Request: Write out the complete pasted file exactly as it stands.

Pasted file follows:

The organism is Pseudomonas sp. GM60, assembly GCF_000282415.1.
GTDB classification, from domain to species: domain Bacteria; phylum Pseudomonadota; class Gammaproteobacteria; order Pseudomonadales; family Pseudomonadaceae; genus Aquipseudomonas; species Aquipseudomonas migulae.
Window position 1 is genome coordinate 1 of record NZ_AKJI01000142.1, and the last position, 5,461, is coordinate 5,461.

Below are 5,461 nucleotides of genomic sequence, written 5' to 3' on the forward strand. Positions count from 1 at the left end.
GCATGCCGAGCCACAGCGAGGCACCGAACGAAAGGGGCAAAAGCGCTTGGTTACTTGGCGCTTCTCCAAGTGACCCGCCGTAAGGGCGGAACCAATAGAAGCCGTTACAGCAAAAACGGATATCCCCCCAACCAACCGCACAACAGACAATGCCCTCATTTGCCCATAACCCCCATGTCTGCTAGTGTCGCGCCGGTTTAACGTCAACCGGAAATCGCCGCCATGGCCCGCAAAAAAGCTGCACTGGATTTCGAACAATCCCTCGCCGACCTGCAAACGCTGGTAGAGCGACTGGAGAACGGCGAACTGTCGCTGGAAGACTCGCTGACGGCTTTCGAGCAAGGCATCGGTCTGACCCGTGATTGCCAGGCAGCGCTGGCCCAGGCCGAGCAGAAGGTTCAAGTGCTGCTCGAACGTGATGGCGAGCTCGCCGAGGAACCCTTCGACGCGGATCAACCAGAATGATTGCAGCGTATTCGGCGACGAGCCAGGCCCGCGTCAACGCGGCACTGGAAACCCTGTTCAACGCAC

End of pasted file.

The organism is Pseudomonas sp. GM60, assembly GCF_000282415.1.
GTDB classification, from domain to species: domain Bacteria; phylum Pseudomonadota; class Gammaproteobacteria; order Pseudomonadales; family Pseudomonadaceae; genus Aquipseudomonas; species Aquipseudomonas migulae.
Window position 1 is genome coordinate 1 of record NZ_AKJI01000142.1, and the last position, 5,461, is coordinate 5,461.

Below are 5,461 nucleotides of genomic sequence, written 5' to 3' on the forward strand. Positions count from 1 at the left end.
GCATGCCGAGCCACAGCGAGGCACCGAACGAAAGGGGCAAAAGCGCTTGGTTACTTGGCGCTTCTCCAAGTGACCCGCCGTAAGGGCGGAACCAATAGAAGCCGTTACAGCAAAAACGGATATCCCCCCAACCAACCGCACAACAGACAATGCCCTCATTTGCCCATAACCCCCATGTCTGCTAGTGTCGCGCCGGTTTAACGTCAACCGGAAATCGCCGCCATGGCCCGCAAAAAAGCTGCACTGGATTTCGAACAATCCCTCGCCGACCTGCAAACGCTGGTAGAGCGACTGGAGAACGGCGAACTGTCGCTGGAAGACTCGCTGACGGCTTTCGAGCAAGGCATCGGTCTGACCCGTGATTGCCAGGCAGCGCTGGCCCAGGCCGAGCAGAAGGTTCAAGTGCTGCTCGAACGTGATGGCGAGCTCGCCGAGGAACCCTTCGACGCGGATCAACCAGAATGATTGCAGCGTATTCGGCGACGAGCCAGGCCCGCGTCAACGCGGCACTGGAAACCCTGTTCAACGCAC